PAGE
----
Yesterday, CVS announced that it plans to stop selling cigarettes and all other tobacco products at its 7,500 stores by October 2014, making it the first U.S. drugstore chain to remove cigarettes from its shelves.
Public health officials praised the decision of the second-largest drugstore in the country a trail-blazing step that may set a precedent for other stores to follow. CVS is also betting that the move will reinforce its position as a national healthcare leader.
“I think it will put pressure on other retailers who want to be in healthcare,” said CVS Chief Medical Officer Dr. Troyen Brennan.
Although several U.S. cities, including Boston and San Francisco, already prohibit the sale of tobacco products in pharmacies, anti-smoking advocates hope that CVS’ voluntary decision will influence other pharmacy chains.
A number of prominent retailers have stopped selling cigarettes in recent years: Target dropped them back in 1996, while Wegmans Food Markets (a Northeastern supermarket chain) did the same in 2008.
Matthew Myers, chairman of the Campaign for Tobacco-Free Kids and leading advocate for tighter control on tobacco products, stated that CVS’s announcement could generate momentum for reducing tobacco use.
Dr. Risa Lavizzo-Mourey, CEO of the Robert Wood Johnson Foundation, which focuses on public health, called CVS’ decision “a bold, precedent-setting move because it acknowledges that pharmacies have become healthcare settings.” The sentiment is also shared by workers compensation attorneys, Cancer Researchers and advocates for workplace health.
Yet although the decision grabbed headlines, CVS stated that the ban will not make a major dent in its profits. The company estimates a loss of about $2 billion in annual sales. Analysts predict the company to report $132.9 billion of revenue in 2014 and a profit of $4.47 per share, according to Thomson Reuters.
U.S. cigarette sales have fallen more than 30% between 2003 and 2013, according to Euromonitor International. Yet although smoking rates have dropped from 43% of Americans in 1965 to the present rate of 18%, smoking still remains the leading cause of preventable death in the U.S., killing more than half a million people every year.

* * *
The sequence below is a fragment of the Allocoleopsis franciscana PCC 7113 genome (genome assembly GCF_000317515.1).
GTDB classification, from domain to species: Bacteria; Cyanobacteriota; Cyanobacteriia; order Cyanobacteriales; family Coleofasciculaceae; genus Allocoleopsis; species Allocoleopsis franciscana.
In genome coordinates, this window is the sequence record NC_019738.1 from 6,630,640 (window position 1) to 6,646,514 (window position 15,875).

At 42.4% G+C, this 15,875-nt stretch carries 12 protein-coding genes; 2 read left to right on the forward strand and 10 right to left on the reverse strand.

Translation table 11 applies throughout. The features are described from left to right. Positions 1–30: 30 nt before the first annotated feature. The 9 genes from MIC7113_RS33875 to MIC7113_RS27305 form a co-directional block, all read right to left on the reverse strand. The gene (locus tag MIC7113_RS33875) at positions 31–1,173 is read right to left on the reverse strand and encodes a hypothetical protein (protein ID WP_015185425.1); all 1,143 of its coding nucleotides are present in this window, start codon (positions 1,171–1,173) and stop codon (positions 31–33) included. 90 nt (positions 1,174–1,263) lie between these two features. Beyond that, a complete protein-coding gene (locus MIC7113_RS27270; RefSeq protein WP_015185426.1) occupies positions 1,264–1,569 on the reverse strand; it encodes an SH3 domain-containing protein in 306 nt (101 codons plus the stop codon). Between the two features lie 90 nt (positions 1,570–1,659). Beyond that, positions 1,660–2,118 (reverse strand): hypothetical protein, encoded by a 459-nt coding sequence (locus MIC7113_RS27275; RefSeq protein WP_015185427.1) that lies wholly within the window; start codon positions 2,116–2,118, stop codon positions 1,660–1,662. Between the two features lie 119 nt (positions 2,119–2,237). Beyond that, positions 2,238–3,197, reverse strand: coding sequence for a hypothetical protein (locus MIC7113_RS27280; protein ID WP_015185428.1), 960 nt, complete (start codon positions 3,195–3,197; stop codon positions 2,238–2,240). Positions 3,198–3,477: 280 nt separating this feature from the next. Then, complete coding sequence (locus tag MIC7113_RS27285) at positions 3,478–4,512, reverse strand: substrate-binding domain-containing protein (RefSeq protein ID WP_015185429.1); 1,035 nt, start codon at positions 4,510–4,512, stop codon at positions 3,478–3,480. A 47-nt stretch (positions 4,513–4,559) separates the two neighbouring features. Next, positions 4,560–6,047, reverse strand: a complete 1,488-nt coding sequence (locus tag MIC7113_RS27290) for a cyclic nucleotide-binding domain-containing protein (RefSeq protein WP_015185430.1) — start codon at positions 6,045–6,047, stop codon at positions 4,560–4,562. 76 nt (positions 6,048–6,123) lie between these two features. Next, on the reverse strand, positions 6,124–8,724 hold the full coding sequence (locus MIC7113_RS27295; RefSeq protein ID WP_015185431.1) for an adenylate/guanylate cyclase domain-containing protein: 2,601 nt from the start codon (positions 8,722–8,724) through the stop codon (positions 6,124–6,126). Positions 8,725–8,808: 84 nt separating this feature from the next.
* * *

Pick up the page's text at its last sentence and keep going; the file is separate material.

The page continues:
Just last month, the American Lung Association and partner organizations made a highly publicized appeal to U.S. political leaders to work toward reducing smoking levels to under 10% of the population within a decade; in addition, they’ve called on those elected official to protect all Americans from secondhand smoke in the next five years.
FOCUS ON HEALTHCARE
The CVS decision follows a number of deals that have boosted CVS’s position in the healthcare market. Last December, the company said it projected its pharmacy revenues to increase between 7 and 8% in 2014, vastly outpacing 2% expected growth in its retail business.
CVS executives said the company would recoup some of the lost tobacco sales through in-house smoking cessation programs. CVS said the programs will be also be a key selling point as it tries to land more corporate contracts this year.
Third Party Injury Claims
If you have an illness related to second-hand smoke at the workplace, the Third Party Claim Attorneys at Emery Reddy can represent your rights. We also have extensive experience negotiating with the department of Labor and Industries, and help clients win appeals for denied L&I claims. Contact our office today for a free consultation.